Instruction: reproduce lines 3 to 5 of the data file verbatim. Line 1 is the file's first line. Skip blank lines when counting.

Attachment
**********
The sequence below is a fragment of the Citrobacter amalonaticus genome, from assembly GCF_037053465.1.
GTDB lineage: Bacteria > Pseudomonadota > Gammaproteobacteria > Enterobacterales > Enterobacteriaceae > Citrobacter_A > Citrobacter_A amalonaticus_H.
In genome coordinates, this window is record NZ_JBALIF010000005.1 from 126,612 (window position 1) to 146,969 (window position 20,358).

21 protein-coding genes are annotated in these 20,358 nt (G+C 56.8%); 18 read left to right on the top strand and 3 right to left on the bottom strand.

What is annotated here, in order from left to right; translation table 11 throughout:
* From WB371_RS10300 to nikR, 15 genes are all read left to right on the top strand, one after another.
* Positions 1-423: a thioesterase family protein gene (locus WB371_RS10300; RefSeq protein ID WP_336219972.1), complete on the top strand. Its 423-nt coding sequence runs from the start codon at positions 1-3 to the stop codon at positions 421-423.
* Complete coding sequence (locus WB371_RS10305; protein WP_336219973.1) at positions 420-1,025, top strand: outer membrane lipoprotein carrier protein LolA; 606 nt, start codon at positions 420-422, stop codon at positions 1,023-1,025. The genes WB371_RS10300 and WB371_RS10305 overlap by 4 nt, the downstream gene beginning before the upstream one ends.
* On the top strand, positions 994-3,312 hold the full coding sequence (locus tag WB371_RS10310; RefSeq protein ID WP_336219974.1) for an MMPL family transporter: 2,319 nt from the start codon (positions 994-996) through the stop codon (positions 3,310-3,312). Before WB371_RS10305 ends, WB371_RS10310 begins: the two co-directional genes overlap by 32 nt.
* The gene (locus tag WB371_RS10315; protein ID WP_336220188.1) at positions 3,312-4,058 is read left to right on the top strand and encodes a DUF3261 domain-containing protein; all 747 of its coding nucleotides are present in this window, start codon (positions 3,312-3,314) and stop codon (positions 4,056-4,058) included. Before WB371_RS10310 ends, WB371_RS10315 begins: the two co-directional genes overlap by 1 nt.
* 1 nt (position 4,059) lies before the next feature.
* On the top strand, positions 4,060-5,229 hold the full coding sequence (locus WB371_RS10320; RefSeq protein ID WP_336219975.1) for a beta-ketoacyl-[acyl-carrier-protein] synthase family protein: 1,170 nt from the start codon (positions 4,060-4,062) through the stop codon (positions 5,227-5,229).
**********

In genome coordinates, this window is record NZ_JBALIF010000005.1 from 126,612 (window position 1) to 146,969 (window position 20,358).

21 protein-coding genes are annotated in these 20,358 nt (G+C 56.8%); 18 read left to right on the top strand and 3 right to left on the bottom strand.

What is annotated here, in order from left to right; translation table 11 throughout: